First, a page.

It was two years ago last week that the government warmly embraced Commissioner Hayne’s 76 recommendations to boost standards and, once and for all, fix misconduct in the financial services industry.
Some five years earlier, though, two independent government inquiries into standards – a Parliamentary Joint Committee on Financial Services and the David Murray-led Financial System Inquiry – had come to that very same conclusion. Unsurprisingly, ASIC had been making the same noises for even longer.
Perhaps this is why the industry regulator had been accused of being a toothless tiger by Hayne, for being unable to bring the industry to account for its conduct. Hayne’s approach was different, though: the very public hearings of the Royal Commission were like watching a train wreck in slow motion – impossible to look away.
The obvious could no longer be ignored: standards had to be lifted and, what’s more, government had to be the one doing the lifting because industry couldn’t (or wouldn’t). And so, in 2019, before Covid was even a thing, implementation of Hayne’s standard-lifting recommendations began.
Industry, however, despite being the expert in the room, didn’t get to come up with its own standards. The task was handed to FASEA. Sure, industry knew what a standard is – the two largest associations each had their own set of them, both reading like a who’s-who of vague virtue. But when closely scrutinised under Hayne’s steely eye, industry enforcement looked more like a rubber-stamp circus.
Hayne’s cynicism about the industry could hardly be faulted, by the way. It was surely no coincidence that the industry-authored standards had been revised and republished right at a time when the subject became subject to much closer scrutiny, hence the Financial System Inquiry. One standard, called ‘Code of Professional Practice’, originally published in 2009, was given a makeover and re-released just before Joe Hockey launched the FSI. Another, called ‘Six Principles of Professionalism’, had previously been languishing as a draft version for two years before being dusted off and re-released while the FSI was in the middle of its proceedings.
Nonetheless FASEA had already begun its work to professionalise an industry. Seldom, though, does the stick of statute magically install a new culture.
Traditionally, recognised professions emerge when a community of like-minded practitioners come together to set aspirational standards in the interests of the public. That’s not what this looked like though; an unwilling industry was instead being handed down a set of new commandments – the bare minimums now required by law – that it must meet, or else. The situation more closely resembled herding cats than celebrating the birth of a profession.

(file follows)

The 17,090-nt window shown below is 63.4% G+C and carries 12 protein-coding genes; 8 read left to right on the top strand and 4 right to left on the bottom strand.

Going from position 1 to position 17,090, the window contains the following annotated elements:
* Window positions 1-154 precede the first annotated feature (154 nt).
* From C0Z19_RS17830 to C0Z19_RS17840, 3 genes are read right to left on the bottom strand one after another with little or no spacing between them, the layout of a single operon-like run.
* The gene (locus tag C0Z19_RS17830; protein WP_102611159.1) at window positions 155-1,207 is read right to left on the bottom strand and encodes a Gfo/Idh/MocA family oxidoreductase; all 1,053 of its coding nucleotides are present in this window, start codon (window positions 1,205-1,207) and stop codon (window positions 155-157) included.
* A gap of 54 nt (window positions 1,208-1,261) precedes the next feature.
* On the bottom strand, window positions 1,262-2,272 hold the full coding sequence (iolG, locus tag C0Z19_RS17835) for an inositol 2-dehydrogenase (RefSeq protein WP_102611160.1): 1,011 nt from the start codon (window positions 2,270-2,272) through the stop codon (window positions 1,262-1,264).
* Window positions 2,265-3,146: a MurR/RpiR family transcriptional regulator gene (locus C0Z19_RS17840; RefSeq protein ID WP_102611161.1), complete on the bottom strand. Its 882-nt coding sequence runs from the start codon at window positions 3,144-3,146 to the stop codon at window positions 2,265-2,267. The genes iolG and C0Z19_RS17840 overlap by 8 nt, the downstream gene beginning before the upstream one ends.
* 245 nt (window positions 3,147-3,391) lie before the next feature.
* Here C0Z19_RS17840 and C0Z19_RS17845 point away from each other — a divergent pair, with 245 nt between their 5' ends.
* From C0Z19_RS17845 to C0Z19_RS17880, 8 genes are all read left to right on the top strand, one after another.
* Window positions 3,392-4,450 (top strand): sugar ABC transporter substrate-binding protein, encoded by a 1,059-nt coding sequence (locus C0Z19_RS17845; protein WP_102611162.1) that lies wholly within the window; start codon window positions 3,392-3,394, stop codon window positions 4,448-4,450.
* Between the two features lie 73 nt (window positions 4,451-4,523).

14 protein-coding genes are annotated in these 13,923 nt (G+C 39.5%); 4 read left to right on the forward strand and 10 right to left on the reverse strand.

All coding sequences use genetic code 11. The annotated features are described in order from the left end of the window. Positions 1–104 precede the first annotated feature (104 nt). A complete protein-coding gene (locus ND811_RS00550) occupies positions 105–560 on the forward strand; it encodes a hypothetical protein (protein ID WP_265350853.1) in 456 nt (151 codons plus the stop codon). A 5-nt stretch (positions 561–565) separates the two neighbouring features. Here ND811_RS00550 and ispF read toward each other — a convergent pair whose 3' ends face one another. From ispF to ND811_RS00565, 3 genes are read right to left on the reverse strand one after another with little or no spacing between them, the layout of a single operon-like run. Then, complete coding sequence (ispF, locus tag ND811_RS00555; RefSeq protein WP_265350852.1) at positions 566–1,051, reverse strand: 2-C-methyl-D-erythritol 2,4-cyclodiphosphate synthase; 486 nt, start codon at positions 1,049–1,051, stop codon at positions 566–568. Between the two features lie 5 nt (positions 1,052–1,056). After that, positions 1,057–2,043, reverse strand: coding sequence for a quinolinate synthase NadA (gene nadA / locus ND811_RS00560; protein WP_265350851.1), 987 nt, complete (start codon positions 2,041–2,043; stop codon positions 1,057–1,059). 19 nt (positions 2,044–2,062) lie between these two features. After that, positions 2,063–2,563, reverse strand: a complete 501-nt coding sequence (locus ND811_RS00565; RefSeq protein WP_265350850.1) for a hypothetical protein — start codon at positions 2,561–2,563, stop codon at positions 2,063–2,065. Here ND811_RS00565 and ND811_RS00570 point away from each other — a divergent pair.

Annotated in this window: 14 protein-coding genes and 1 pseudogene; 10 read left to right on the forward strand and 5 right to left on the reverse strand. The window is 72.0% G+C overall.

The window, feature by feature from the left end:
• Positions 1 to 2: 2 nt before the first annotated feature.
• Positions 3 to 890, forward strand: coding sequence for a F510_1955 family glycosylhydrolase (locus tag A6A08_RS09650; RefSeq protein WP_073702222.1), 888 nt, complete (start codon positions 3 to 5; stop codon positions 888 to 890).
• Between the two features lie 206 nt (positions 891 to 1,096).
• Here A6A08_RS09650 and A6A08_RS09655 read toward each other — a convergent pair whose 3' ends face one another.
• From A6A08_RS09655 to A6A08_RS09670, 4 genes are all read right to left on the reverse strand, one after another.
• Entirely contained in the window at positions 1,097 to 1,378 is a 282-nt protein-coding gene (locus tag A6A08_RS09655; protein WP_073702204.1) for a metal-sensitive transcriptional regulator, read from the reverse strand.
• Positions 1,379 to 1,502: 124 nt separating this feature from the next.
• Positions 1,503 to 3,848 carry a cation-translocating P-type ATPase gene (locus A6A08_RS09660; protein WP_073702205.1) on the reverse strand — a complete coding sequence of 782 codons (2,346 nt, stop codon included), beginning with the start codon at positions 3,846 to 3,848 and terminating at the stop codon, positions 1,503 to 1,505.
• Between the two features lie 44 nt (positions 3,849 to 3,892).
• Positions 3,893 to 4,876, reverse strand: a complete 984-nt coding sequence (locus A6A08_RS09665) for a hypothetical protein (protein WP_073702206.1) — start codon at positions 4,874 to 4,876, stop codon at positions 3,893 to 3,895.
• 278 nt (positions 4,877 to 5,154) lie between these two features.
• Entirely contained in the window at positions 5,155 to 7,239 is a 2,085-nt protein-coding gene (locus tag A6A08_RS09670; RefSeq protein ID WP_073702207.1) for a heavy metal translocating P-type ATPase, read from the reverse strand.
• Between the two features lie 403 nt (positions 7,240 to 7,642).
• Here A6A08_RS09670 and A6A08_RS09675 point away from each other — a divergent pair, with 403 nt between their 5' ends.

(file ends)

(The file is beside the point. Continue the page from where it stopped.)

Then what happened? Thousands of financial planners exited the industry, and many more are expected yet to leave.
And now, with the government not yet even half-way through implementing Hayne’s recommendations, the industry narrative has shifted from ‘standards’ to ‘affordability’.
Is this real or is it spin?
No doubt in response to industry bleating the perils of this adviser exodus, ASIC released a consultation paper, ‘Promoting Access to Affordable Advice for Consumers’. Allegedly financial planner numbers are causing “widespread concern” that consumers may find it difficult to access “good-quality affordable personal advice”.
Does this pass the pub test, though? Let’s back up a moment.
- New industry standards that underpin good quality advice are released;
- Those who don’t want to meet them leave the industry;
- Consumers now can’t access good quality advice. From whom? The ones who left the industry rather than meet the good quality advice standards?
Has the availability of good quality advice really changed that much? Or has the tide gone out and now we can see who was swimming naked?
Here we are, only half way through raising the bar, and we’re jumping at the first shadow and talking about lowering it. This is a phantom fear. The truth is that access to good quality advice is the same as it was prior to the exodus. Getting good quality advice has always been the aspiration, and it was the reason for the Royal Commission.
As a matter of fact, the issue of affordability didn’t come up in the Royal Commission. Over 2100 pages in those reports and the word appears only once – out of the mouth of none other than AMP’s CEO. That’s because affordability is not about lifting standards, it’s about asking which standards can be let go.
However the word ‘conflict’ appears over 500 times.
A conversation now about affordability, before the new standards have been bedded down, is putting the cart before the horse. Get this wrong and we’ve got another scandal just around the corner, you can bet on it.